This is an area where you will likely not win your spouse over to your point of view. So shift your focus to how things make you feel.

Rather than saying, for example, “That candidate is a womanizer,” try, “The way that candidate spoke about women made me, as a woman, feel disrespected and patronized.” Or instead of saying, “That candidate is a socialist,” try, “The socialism claims really worry me for our finances and future.”

Remember, though, using the word “feel” doesn’t necessarily qualify as focusing on your feelings. Saying, “I feel like you’re overreacting to what’s happening,” is less about your feelings and more a judgment of their intelligence or state of mind.

Instead, ask yourself how it makes you feel. “It really stresses me out when you’re yelling about politics and prepping like it’s the end of the world. It would make me feel much better if we could prepare without so much panic or anxiety.”

By shifting away from judgments on people or situations and focusing on how they affect us emotionally, we can more easily connect with our spouse. After all, it shifts the focus from people we’ve never met to the people we love most and how they’re personally affected.

There’s a chance your spouse might tell you that you’re stupid for feeling that way or that a situation shouldn’t make you feel that way, that you should get over it. Speaking from past experience, that’s likely an attitude that expands beyond politics and is worth further discussion.

Fourth, change the topic.

If you find it’s impossible to hold a civil conversation with your spouse regarding different political views, it’s probably time to change the topic or end the conversation altogether. One of the most effective ways to truly change the topic is to switch to a subject that requires their input or help. “On an unrelated note, it’s time to sign the kids up for baseball. Is there a certain day/time you prefer for their practice days?”

Or walk away! You can be more obvious – “I need to step away if we can’t have a conversation without name-calling.” – or just move on with your day. Walk to the washer to move clothes in the dryer, tell them you need to check the mail or help the kids get started on their homework. Shift the focus to something else.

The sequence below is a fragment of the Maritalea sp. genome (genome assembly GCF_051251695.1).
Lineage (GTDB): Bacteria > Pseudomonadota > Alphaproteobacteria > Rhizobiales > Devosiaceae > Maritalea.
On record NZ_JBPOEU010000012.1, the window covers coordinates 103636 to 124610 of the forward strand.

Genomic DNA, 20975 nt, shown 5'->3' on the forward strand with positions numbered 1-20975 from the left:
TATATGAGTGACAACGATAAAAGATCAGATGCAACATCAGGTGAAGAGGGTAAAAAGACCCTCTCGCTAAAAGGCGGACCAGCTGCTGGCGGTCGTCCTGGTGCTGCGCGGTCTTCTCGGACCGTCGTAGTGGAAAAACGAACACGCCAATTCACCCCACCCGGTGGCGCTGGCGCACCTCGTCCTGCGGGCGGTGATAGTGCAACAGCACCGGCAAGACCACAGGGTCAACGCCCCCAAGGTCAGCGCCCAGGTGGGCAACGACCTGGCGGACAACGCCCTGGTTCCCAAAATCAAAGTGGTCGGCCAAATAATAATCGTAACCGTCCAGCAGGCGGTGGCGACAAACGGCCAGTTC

And finally, focus on the big picture.

Why did you marry your spouse in the first place? Remind yourself of all of their positive attributes.

Think about your goals as a couple and family. You both want to raise good kids, play cards every night, and retire to the country.

Should your different political views hold enough power to wreck those plans? Are they important enough to trump your other values and goals?

And will every day for the rest of your lives have this sort of tension? Or is this a temporary state during election season? Don’t allow temporary circumstances to derail long-term goals.

It is perfectly possible to have different political views with your spouse and still maintain a healthy relationship! By avoiding the media trap, holding a respectful conversation focused on feelings, and concentrating on your big picture, your different political views could even make you stronger as a family! You’ve got this!

Pray For Your Family Reference Cards

P.S. Do you want to more consistently pray for your family, but struggle to know what exactly to pray for them? Download free reference cards HERE!